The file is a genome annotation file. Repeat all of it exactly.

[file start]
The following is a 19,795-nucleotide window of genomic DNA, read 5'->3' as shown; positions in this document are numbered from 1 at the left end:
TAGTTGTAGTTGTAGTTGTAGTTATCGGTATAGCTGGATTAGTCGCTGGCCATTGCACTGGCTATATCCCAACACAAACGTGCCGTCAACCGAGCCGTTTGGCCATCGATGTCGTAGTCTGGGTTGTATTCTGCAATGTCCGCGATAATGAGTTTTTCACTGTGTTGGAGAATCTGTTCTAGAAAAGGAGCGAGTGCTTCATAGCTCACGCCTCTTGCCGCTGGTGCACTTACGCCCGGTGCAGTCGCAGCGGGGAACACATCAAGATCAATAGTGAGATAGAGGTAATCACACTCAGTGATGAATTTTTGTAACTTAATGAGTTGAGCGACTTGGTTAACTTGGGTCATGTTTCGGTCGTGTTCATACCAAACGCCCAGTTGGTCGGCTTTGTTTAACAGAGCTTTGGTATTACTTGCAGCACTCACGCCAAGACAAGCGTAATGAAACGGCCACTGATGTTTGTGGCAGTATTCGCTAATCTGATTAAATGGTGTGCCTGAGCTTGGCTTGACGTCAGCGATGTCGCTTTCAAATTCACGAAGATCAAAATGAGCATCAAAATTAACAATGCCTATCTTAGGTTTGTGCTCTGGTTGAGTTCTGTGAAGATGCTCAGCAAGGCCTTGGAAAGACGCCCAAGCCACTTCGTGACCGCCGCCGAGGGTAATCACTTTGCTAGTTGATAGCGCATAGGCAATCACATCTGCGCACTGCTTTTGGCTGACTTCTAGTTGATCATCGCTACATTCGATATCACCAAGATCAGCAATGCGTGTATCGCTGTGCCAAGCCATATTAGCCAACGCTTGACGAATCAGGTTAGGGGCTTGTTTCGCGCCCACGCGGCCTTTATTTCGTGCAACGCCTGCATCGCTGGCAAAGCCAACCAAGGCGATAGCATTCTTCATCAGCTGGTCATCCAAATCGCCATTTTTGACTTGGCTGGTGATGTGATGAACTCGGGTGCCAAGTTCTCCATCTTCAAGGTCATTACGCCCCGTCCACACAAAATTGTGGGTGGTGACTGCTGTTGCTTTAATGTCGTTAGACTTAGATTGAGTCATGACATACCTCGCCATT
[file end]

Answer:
The following is a 19,795-nucleotide window of genomic DNA, read 5'->3' as shown; positions in this document are numbered from 1 at the left end:
TAGTTGTAGTTGTAGTTGTAGTTATCGGTATAGCTGGATTAGTCGCTGGCCATTGCACTGGCTATATCCCAACACAAACGTGCCGTCAACCGAGCCGTTTGGCCATCGATGTCGTAGTCTGGGTTGTATTCTGCAATGTCCGCGATAATGAGTTTTTCACTGTGTTGGAGAATCTGTTCTAGAAAAGGAGCGAGTGCTTCATAGCTCACGCCTCTTGCCGCTGGTGCACTTACGCCCGGTGCAGTCGCAGCGGGGAACACATCAAGATCAATAGTGAGATAGAGGTAATCACACTCAGTGATGAATTTTTGTAACTTAATGAGTTGAGCGACTTGGTTAACTTGGGTCATGTTTCGGTCGTGTTCATACCAAACGCCCAGTTGGTCGGCTTTGTTTAACAGAGCTTTGGTATTACTTGCAGCACTCACGCCAAGACAAGCGTAATGAAACGGCCACTGATGTTTGTGGCAGTATTCGCTAATCTGATTAAATGGTGTGCCTGAGCTTGGCTTGACGTCAGCGATGTCGCTTTCAAATTCACGAAGATCAAAATGAGCATCAAAATTAACAATGCCTATCTTAGGTTTGTGCTCTGGTTGAGTTCTGTGAAGATGCTCAGCAAGGCCTTGGAAAGACGCCCAAGCCACTTCGTGACCGCCGCCGAGGGTAATCACTTTGCTAGTTGATAGCGCATAGGCAATCACATCTGCGCACTGCTTTTGGCTGACTTCTAGTTGATCATCGCTACATTCGATATCACCAAGATCAGCAATGCGTGTATCGCTGTGCCAAGCCATATTAGCCAACGCTTGACGAATCAGGTTAGGGGCTTGTTTCGCGCCCACGCGGCCTTTATTTCGTGCAACGCCTGCATCGCTGGCAAAGCCAACCAAGGCGATAGCATTCTTCATCAGCTGGTCATCCAAATCGCCATTTTTGACTTGGCTGGTGATGTGATGAACTCGGGTGCCAAGTTCTCCATCTTCAAGGTCATTACGCCCCGTCCACACAAAATTGTGGGTGGTGACTGCTGTTGCTTTAATGTCGTTAGACTTAGATTGAGTCATGACATACCTCGCCATT